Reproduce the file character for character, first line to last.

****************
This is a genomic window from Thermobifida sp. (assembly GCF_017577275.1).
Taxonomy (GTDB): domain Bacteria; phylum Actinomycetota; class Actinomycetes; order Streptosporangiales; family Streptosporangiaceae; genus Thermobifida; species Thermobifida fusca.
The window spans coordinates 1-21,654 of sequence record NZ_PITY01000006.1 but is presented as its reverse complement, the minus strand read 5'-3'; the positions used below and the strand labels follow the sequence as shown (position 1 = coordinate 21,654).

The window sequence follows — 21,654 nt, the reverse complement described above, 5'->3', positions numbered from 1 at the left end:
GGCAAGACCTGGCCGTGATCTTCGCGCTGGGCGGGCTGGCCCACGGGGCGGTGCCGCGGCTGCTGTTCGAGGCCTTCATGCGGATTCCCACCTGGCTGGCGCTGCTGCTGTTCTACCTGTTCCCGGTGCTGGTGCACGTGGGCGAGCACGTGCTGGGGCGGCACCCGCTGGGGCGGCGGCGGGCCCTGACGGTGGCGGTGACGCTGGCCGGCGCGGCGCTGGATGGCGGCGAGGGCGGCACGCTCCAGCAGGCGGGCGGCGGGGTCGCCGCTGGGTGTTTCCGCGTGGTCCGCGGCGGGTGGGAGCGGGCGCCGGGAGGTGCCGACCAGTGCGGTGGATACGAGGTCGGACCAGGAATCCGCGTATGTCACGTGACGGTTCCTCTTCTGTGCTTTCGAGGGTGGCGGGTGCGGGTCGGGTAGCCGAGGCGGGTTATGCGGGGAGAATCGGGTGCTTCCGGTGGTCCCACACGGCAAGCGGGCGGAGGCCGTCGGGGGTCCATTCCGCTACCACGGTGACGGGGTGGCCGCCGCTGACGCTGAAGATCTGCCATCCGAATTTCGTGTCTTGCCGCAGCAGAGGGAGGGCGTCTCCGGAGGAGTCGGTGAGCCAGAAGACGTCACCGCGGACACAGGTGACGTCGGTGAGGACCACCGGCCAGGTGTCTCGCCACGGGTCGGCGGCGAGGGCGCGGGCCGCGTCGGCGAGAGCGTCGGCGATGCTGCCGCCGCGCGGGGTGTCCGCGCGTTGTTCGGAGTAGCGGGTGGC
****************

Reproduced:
This is a genomic window from Thermobifida sp. (assembly GCF_017577275.1).
Taxonomy (GTDB): domain Bacteria; phylum Actinomycetota; class Actinomycetes; order Streptosporangiales; family Streptosporangiaceae; genus Thermobifida; species Thermobifida fusca.
The window spans coordinates 1-21,654 of sequence record NZ_PITY01000006.1 but is presented as its reverse complement, the minus strand read 5'-3'; the positions used below and the strand labels follow the sequence as shown (position 1 = coordinate 21,654).

The window sequence follows — 21,654 nt, the reverse complement described above, 5'->3', positions numbered from 1 at the left end:
GGCAAGACCTGGCCGTGATCTTCGCGCTGGGCGGGCTGGCCCACGGGGCGGTGCCGCGGCTGCTGTTCGAGGCCTTCATGCGGATTCCCACCTGGCTGGCGCTGCTGCTGTTCTACCTGTTCCCGGTGCTGGTGCACGTGGGCGAGCACGTGCTGGGGCGGCACCCGCTGGGGCGGCGGCGGGCCCTGACGGTGGCGGTGACGCTGGCCGGCGCGGCGCTGGATGGCGGCGAGGGCGGCACGCTCCAGCAGGCGGGCGGCGGGGTCGCCGCTGGGTGTTTCCGCGTGGTCCGCGGCGGGTGGGAGCGGGCGCCGGGAGGTGCCGACCAGTGCGGTGGATACGAGGTCGGACCAGGAATCCGCGTATGTCACGTGACGGTTCCTCTTCTGTGCTTTCGAGGGTGGCGGGTGCGGGTCGGGTAGCCGAGGCGGGTTATGCGGGGAGAATCGGGTGCTTCCGGTGGTCCCACACGGCAAGCGGGCGGAGGCCGTCGGGGGTCCATTCCGCTACCACGGTGACGGGGTGGCCGCCGCTGACGCTGAAGATCTGCCATCCGAATTTCGTGTCTTGCCGCAGCAGAGGGAGGGCGTCTCCGGAGGAGTCGGTGAGCCAGAAGACGTCACCGCGGACACAGGTGACGTCGGTGAGGACCACCGGCCAGGTGTCTCGCCACGGGTCGGCGGCGAGGGCGCGGGCCGCGTCGGCGAGAGCGTCGGCGATGCTGCCGCCGCGCGGGGTGTCCGCGCGTTGTTCGGAGTAGCGGGTGGC